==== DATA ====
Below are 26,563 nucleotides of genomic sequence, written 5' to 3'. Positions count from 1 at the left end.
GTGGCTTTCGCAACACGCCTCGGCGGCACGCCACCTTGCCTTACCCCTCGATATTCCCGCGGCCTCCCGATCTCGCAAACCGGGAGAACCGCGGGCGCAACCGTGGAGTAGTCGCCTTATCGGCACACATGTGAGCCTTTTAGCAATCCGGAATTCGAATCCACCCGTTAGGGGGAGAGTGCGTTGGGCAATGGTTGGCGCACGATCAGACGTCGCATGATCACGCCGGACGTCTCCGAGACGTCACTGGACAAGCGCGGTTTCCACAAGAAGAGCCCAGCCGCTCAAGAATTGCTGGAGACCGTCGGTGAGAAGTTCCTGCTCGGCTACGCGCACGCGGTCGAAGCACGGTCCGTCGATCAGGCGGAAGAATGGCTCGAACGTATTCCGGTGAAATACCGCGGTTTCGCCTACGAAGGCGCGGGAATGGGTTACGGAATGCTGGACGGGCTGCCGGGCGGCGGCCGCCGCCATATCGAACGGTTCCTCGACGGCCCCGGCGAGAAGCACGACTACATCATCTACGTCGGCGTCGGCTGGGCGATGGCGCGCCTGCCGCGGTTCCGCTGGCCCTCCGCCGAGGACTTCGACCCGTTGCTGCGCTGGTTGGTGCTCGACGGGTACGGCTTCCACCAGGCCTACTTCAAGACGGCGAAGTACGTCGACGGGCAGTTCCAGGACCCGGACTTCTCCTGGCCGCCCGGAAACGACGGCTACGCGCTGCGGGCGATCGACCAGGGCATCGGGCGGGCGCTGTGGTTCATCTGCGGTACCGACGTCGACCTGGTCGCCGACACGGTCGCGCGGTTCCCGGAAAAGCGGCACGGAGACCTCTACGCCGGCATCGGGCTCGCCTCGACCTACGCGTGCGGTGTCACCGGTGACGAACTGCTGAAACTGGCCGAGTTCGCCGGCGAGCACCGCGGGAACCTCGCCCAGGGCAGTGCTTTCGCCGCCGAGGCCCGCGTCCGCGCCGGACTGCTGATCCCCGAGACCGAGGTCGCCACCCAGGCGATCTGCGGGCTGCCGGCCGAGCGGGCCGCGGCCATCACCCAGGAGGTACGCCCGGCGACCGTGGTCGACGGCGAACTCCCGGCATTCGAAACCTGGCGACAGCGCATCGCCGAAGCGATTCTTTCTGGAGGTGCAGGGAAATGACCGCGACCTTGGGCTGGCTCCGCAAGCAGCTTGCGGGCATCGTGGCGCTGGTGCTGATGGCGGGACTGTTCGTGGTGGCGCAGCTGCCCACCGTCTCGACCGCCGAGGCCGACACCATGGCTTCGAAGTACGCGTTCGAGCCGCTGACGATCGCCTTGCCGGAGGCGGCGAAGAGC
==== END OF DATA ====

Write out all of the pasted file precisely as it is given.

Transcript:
Below are 26,563 nucleotides of genomic sequence, written 5' to 3'. Positions count from 1 at the left end.
GTGGCTTTCGCAACACGCCTCGGCGGCACGCCACCTTGCCTTACCCCTCGATATTCCCGCGGCCTCCCGATCTCGCAAACCGGGAGAACCGCGGGCGCAACCGTGGAGTAGTCGCCTTATCGGCACACATGTGAGCCTTTTAGCAATCCGGAATTCGAATCCACCCGTTAGGGGGAGAGTGCGTTGGGCAATGGTTGGCGCACGATCAGACGTCGCATGATCACGCCGGACGTCTCCGAGACGTCACTGGACAAGCGCGGTTTCCACAAGAAGAGCCCAGCCGCTCAAGAATTGCTGGAGACCGTCGGTGAGAAGTTCCTGCTCGGCTACGCGCACGCGGTCGAAGCACGGTCCGTCGATCAGGCGGAAGAATGGCTCGAACGTATTCCGGTGAAATACCGCGGTTTCGCCTACGAAGGCGCGGGAATGGGTTACGGAATGCTGGACGGGCTGCCGGGCGGCGGCCGCCGCCATATCGAACGGTTCCTCGACGGCCCCGGCGAGAAGCACGACTACATCATCTACGTCGGCGTCGGCTGGGCGATGGCGCGCCTGCCGCGGTTCCGCTGGCCCTCCGCCGAGGACTTCGACCCGTTGCTGCGCTGGTTGGTGCTCGACGGGTACGGCTTCCACCAGGCCTACTTCAAGACGGCGAAGTACGTCGACGGGCAGTTCCAGGACCCGGACTTCTCCTGGCCGCCCGGAAACGACGGCTACGCGCTGCGGGCGATCGACCAGGGCATCGGGCGGGCGCTGTGGTTCATCTGCGGTACCGACGTCGACCTGGTCGCCGACACGGTCGCGCGGTTCCCGGAAAAGCGGCACGGAGACCTCTACGCCGGCATCGGGCTCGCCTCGACCTACGCGTGCGGTGTCACCGGTGACGAACTGCTGAAACTGGCCGAGTTCGCCGGCGAGCACCGCGGGAACCTCGCCCAGGGCAGTGCTTTCGCCGCCGAGGCCCGCGTCCGCGCCGGACTGCTGATCCCCGAGACCGAGGTCGCCACCCAGGCGATCTGCGGGCTGCCGGCCGAGCGGGCCGCGGCCATCACCCAGGAGGTACGCCCGGCGACCGTGGTCGACGGCGAACTCCCGGCATTCGAAACCTGGCGACAGCGCATCGCCGAAGCGATTCTTTCTGGAGGTGCAGGGAAATGACCGCGACCTTGGGCTGGCTCCGCAAGCAGCTTGCGGGCATCGTGGCGCTGGTGCTGATGGCGGGACTGTTCGTGGTGGCGCAGCTGCCCACCGTCTCGACCGCCGAGGCCGACACCATGGCTTCGAAGTACGCGTTCGAGCCGCTGACGATCGCCTTGCCGGAGGCGGCGAAGAGC